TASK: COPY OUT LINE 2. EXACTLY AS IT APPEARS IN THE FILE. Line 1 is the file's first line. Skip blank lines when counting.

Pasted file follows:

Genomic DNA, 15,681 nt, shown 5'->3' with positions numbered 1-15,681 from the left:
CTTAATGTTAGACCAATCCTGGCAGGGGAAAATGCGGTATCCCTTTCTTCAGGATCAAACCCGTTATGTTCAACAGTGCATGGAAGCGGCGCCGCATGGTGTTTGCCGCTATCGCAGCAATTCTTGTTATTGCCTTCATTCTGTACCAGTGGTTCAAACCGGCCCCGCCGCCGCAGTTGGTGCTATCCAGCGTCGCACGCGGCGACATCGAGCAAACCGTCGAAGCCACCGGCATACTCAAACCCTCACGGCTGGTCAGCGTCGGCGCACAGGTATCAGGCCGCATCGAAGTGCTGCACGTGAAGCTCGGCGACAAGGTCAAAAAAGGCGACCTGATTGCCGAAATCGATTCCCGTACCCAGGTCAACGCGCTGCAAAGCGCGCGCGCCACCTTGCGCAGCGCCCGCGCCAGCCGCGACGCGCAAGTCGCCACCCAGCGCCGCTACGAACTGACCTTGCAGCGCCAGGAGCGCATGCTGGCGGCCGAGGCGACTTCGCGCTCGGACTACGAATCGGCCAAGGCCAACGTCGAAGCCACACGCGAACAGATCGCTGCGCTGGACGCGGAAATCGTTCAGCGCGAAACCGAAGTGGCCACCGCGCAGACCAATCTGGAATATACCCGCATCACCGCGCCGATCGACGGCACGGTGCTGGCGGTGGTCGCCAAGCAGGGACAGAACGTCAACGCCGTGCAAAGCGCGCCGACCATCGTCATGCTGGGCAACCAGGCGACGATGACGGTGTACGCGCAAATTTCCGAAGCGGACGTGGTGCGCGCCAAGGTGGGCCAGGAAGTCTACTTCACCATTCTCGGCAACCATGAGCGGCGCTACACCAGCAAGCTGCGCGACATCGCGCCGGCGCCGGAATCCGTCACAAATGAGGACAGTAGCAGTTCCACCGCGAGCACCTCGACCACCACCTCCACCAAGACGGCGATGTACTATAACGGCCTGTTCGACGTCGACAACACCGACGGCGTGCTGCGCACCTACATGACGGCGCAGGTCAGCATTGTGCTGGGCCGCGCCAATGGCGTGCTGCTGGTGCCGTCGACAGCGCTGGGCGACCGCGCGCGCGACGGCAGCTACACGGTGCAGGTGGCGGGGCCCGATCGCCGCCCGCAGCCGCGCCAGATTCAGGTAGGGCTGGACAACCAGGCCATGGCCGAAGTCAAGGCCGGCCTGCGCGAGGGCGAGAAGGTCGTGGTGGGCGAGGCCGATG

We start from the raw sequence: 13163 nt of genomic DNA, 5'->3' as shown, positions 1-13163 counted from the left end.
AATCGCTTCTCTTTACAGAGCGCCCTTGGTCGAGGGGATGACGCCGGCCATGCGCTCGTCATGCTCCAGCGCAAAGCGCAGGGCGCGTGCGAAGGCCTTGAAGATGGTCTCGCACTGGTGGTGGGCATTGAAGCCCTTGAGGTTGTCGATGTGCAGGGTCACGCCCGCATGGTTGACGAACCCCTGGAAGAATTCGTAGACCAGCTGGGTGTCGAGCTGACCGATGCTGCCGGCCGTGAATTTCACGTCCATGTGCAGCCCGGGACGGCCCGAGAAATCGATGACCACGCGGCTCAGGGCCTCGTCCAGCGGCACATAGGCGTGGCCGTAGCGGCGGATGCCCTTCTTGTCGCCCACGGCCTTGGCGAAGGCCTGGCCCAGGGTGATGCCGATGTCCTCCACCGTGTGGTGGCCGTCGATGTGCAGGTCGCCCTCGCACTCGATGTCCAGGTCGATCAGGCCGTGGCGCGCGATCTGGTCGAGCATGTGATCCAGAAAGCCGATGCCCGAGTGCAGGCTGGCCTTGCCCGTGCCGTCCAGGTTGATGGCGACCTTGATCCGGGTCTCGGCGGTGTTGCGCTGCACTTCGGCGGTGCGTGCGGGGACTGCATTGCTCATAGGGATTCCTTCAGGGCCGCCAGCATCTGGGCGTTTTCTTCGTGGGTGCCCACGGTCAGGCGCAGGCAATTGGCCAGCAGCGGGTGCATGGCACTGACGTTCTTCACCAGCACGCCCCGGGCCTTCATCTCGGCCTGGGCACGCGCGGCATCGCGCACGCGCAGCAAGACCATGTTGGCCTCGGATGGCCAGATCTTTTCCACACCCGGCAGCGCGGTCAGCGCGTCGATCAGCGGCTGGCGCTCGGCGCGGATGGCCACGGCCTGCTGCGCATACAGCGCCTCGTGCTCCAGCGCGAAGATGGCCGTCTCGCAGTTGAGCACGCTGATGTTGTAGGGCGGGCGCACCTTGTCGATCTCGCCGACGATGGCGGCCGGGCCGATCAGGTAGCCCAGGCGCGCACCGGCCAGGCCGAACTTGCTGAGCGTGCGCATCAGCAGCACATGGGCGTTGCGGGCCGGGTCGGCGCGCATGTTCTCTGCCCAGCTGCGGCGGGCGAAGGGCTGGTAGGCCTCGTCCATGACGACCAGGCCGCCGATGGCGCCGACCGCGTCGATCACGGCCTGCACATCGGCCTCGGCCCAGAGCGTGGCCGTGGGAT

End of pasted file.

CTTAATGTTAGACCAATCCTGGCAGGGGAAAATGCGGTATCCCTTTCTTCAGGATCAAACCCGTTATGTTCAACAGTGCATGGAAGCGGCGCCGCATGGTGTTTGCCGCTATCGCAGCAATTCTTGTTATTGCCTTCATTCTGTACCAGTGGTTCAAACCGGCCCCGCCGCCGCAGTTGGTGCTATCCAGCGTCGCACGCGGCGACATCGAGCAAACCGTCGAAGCCACCGGCATACTCAAACCCTCACGGCTGGTCAGCGTCGGCGCACAGGTATCAGGCCGCATCGAAGTGCTGCACGTGAAGCTCGGCGACAAGGTCAAAAAAGGCGACCTGATTGCCGAAATCGATTCCCGTACCCAGGTCAACGCGCTGCAAAGCGCGCGCGCCACCTTGCGCAGCGCCCGCGCCAGCCGCGACGCGCAAGTCGCCACCCAGCGCCGCTACGAACTGACCTTGCAGCGCCAGGAGCGCATGCTGGCGGCCGAGGCGACTTCGCGCTCGGACTACGAATCGGCCAAGGCCAACGTCGAAGCCACACGCGAACAGATCGCTGCGCTGGACGCGGAAATCGTTCAGCGCGAAACCGAAGTGGCCACCGCGCAGACCAATCTGGAATATACCCGCATCACCGCGCCGATCGACGGCACGGTGCTGGCGGTGGTCGCCAAGCAGGGACAGAACGTCAACGCCGTGCAAAGCGCGCCGACCATCGTCATGCTGGGCAACCAGGCGACGATGACGGTGTACGCGCAAATTTCCGAAGCGGACGTGGTGCGCGCCAAGGTGGGCCAGGAAGTCTACTTCACCATTCTCGGCAACCATGAGCGGCGCTACACCAGCAAGCTGCGCGACATCGCGCCGGCGCCGGAATCCGTCACAAATGAGGACAGTAGCAGTTCCACCGCGAGCACCTCGACCACCACCTCCACCAAGACGGCGATGTACTATAACGGCCTGTTCGACGTCGACAACACCGACGGCGTGCTGCGCACCTACATGACGGCGCAGGTCAGCATTGTGCTGGGCCGCGCCAATGGCGTGCTGCTGGTGCCGTCGACAGCGCTGGGCGACCGCGCGCGCGACGGCAGCTACACGGTGCAGGTGGCGGGGCCCGATCGCCGCCCGCAGCCGCGCCAGATTCAGGTAGGGCTGGACAACCAGGCCATGGCCGAAGTCAAGGCCGGCCTGCGCGAGGGCGAGAAGGTCGTGGTGGGCGAGGCCGATG